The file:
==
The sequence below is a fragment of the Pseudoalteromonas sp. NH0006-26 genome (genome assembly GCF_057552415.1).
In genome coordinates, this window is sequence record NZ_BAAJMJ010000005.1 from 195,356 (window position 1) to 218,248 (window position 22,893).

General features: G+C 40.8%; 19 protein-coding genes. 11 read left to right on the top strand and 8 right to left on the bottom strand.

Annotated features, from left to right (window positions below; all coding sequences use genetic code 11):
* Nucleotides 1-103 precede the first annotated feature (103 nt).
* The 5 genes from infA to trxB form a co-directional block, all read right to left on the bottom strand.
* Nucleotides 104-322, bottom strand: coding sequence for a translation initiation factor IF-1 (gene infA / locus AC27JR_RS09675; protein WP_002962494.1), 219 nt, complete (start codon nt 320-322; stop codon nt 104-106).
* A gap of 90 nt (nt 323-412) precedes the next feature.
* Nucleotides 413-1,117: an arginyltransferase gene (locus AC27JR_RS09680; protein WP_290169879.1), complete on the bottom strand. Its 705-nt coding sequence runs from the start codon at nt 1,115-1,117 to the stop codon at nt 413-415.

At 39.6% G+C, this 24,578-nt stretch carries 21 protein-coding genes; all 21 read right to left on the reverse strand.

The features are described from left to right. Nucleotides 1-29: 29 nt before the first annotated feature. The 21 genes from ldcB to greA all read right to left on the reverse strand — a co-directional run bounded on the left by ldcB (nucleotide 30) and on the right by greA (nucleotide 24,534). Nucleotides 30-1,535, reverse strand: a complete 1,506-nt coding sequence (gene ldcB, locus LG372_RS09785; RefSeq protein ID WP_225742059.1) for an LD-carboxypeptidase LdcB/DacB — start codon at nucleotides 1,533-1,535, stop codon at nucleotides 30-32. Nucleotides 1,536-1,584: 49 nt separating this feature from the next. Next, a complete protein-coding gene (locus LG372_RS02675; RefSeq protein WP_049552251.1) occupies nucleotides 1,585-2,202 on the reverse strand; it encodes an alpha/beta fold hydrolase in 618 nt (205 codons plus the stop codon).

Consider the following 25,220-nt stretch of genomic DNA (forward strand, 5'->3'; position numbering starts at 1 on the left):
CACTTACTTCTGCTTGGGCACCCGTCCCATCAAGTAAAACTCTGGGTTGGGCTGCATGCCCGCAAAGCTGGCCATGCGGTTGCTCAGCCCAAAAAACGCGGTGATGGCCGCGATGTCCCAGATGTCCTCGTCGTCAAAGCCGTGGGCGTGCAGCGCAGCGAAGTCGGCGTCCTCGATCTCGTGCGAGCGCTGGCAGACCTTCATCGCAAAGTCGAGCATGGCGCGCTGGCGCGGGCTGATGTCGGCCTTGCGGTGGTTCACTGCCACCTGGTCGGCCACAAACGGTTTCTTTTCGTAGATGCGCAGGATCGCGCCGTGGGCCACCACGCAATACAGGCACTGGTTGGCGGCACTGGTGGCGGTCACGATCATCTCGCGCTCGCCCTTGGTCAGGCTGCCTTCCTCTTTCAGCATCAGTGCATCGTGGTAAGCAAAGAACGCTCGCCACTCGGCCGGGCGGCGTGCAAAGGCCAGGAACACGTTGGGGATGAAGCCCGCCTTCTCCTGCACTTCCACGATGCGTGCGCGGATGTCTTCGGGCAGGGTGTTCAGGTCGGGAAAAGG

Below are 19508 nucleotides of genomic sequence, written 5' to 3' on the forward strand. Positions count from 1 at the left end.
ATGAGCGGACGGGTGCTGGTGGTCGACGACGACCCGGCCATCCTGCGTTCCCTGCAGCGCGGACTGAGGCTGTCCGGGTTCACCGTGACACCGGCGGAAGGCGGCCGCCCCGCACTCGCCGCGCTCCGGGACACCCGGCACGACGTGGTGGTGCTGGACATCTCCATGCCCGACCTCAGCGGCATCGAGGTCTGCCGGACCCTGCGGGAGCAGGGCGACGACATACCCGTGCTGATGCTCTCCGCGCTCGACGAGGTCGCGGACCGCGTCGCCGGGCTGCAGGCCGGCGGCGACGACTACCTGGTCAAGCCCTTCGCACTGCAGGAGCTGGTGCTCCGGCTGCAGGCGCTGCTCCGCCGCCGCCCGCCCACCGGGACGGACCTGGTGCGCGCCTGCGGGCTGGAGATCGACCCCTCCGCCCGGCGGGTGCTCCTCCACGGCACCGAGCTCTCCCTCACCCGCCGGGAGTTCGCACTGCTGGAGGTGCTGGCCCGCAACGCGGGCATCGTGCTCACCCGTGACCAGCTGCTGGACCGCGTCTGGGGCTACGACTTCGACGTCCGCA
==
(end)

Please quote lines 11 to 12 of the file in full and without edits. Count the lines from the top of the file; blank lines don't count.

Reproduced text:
The features are described from left to right. Nucleotides 1-29: 29 nt before the first annotated feature. The 21 genes from ldcB to greA all read right to left on the reverse strand — a co-directional run bounded on the left by ldcB (nucleotide 30) and on the right by greA (nucleotide 24,534). Nucleotides 30-1,535, reverse strand: a complete 1,506-nt coding sequence (gene ldcB, locus LG372_RS09785; RefSeq protein ID WP_225742059.1) for an LD-carboxypeptidase LdcB/DacB — start codon at nucleotides 1,533-1,535, stop codon at nucleotides 30-32. Nucleotides 1,536-1,584: 49 nt separating this feature from the next. Next, a complete protein-coding gene (locus LG372_RS02675; RefSeq protein WP_049552251.1) occupies nucleotides 1,585-2,202 on the reverse strand; it encodes an alpha/beta fold hydrolase in 618 nt (205 codons plus the stop codon).

Consider the following 25,220-nt stretch of genomic DNA (forward strand, 5'->3'; position numbering starts at 1 on the left):